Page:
My introduction to this issue came several months ago when my husband, who works in higher education, passed on to me a video he had seen, called EPIC 2020. This very provocative video discusses the rapid progress of open education systems and forecasts the end of higher education as we know within the next ten years. (I recommend checking out the video here if you haven’t seen it.) Although I found the video fascinating, I don’t think the time-frame for a complete overhaul of education is realistic or advisable. Although MOOCs and other incarnations of open education show remarkable potential, I for one don’t see them replacing traditional educational institutions, but rather offering a broad spectrum of options for lifelong learning that complement school as we know it.
So if the concept of free open courses is so exciting in terms of universal access to information, why shouldn’t it replace our current educational system? For me, the answer to this question comes down to community. Learning, as in meaningful learning that will be retained, is so much more than soaking up information. It occurs through dialogue, connections with others, and interaction with the material learned. This can happen best (I would argue) in a physical classroom with real people. The best online courses can mimic these human connections by creating a vibrant online community of discussions and meaningful feedback on assignments. Can MOOCs create these communities of learners in a class of 100,000 students from around the world? Perhaps, but I have yet to be convinced.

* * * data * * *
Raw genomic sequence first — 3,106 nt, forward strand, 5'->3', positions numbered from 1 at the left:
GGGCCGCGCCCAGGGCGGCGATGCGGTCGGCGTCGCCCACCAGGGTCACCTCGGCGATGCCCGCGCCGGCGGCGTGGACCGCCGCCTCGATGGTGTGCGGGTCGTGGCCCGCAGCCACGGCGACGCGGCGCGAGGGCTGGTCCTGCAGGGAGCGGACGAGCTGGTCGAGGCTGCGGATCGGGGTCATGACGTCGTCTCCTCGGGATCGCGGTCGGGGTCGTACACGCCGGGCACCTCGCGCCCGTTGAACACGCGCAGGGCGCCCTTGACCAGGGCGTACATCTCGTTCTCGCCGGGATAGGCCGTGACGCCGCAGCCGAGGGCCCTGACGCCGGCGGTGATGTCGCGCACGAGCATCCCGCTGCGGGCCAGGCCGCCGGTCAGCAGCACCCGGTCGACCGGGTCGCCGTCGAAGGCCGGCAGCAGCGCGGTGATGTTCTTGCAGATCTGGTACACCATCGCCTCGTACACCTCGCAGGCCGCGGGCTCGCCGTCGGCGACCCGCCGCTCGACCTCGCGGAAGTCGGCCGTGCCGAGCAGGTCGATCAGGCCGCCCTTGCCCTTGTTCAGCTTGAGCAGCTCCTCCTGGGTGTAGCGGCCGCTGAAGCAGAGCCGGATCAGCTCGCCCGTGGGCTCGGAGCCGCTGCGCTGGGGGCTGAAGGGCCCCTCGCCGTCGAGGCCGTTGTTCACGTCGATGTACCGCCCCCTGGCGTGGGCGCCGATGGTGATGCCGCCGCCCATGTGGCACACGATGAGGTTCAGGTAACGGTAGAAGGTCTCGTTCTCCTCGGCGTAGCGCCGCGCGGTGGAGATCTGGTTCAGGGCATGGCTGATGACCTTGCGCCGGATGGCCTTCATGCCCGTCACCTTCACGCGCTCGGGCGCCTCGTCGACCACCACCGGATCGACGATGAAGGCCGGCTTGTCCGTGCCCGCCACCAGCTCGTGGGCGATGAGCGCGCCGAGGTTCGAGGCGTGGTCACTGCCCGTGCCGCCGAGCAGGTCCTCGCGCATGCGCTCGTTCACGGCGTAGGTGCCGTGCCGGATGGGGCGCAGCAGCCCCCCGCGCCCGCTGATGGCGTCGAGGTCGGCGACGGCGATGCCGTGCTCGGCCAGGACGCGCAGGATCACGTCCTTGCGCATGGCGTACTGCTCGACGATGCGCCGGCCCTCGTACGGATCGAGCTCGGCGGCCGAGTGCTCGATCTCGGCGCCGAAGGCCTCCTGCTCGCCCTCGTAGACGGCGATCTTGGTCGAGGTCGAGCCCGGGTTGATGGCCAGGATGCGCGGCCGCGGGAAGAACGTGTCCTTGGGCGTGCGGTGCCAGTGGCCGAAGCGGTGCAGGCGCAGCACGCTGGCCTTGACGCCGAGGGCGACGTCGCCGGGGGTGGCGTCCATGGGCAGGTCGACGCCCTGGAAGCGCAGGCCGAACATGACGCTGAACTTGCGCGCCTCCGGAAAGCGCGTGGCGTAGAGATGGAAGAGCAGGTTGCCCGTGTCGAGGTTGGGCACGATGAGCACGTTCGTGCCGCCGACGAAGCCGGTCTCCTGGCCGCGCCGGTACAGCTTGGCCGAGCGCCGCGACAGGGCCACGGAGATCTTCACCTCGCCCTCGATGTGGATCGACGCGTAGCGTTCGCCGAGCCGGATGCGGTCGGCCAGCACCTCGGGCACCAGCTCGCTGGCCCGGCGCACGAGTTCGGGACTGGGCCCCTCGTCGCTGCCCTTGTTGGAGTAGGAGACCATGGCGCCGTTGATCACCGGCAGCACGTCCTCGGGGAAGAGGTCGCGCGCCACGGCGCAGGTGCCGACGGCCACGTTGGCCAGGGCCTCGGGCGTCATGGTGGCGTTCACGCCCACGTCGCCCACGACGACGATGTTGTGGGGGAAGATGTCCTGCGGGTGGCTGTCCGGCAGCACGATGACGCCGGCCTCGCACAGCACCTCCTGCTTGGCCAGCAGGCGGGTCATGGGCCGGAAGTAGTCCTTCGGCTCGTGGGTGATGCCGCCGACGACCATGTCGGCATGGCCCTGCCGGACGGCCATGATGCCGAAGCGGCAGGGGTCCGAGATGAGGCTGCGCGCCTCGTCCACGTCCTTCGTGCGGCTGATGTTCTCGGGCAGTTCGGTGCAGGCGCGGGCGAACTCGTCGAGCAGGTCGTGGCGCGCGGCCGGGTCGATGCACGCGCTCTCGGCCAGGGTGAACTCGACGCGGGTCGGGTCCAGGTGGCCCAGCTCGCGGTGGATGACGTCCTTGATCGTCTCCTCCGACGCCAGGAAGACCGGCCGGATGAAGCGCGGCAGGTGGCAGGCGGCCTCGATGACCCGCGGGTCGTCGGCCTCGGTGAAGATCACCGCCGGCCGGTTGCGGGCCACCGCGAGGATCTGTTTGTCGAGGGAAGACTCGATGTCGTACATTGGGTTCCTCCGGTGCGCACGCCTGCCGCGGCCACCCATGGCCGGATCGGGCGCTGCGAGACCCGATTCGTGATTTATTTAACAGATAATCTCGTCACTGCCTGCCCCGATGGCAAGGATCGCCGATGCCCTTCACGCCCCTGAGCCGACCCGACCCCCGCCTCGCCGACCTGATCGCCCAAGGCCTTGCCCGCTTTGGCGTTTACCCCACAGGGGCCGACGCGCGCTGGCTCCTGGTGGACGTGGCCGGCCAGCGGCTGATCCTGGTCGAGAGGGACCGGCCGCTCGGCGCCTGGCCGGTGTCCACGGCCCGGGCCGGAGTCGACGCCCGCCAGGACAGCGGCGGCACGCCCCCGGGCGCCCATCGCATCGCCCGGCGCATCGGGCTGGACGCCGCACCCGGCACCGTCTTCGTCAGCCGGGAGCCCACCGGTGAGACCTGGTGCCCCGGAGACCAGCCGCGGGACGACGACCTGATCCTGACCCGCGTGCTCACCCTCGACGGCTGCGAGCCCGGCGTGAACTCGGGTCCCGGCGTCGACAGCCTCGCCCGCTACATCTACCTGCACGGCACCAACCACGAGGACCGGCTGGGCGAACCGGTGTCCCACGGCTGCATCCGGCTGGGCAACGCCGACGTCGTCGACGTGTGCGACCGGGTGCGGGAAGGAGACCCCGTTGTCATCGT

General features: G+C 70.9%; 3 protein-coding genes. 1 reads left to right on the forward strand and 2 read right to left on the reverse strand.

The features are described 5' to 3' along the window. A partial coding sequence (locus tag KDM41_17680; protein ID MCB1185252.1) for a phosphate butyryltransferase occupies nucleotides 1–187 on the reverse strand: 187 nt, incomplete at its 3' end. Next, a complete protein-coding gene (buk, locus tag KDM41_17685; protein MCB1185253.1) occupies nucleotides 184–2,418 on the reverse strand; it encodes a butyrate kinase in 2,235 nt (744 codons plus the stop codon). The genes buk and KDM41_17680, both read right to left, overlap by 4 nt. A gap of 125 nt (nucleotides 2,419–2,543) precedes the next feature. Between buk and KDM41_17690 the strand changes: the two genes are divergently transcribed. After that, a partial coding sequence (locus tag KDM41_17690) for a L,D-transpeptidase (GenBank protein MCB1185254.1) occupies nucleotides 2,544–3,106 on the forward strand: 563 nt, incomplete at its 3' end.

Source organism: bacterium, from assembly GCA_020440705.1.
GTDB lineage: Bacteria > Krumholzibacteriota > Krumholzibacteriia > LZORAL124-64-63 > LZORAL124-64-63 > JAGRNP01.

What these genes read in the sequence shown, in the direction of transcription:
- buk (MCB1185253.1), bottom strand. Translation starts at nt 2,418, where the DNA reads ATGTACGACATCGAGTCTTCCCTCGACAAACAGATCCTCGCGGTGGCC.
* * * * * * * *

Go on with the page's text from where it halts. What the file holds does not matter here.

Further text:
So, no, I do not get excited about a future in which colleges and universities fade into obscurity while MOOCs take over education. HOWEVER, I believe that MOOCs have enormous potential as an alternative or complement to our higher education system. In certain fields, MOOCS may be an ideal way to learn. For students who cannot afford (or do not choose to invest in) a traditional university degree, MOOCs may be an ideal way to learn. For life-long, self-directed professional development, MOOCs may be an ideal way to learn. To sum up, when I finish my library degree at Syracuse, I very well may use MOOCs as an avenue to continue my learning. But do I think that MOOCs could replace all that my Syracuse program has offered in terms of building community, connections with professors, and meaningful feedback on my work? No, no, and no.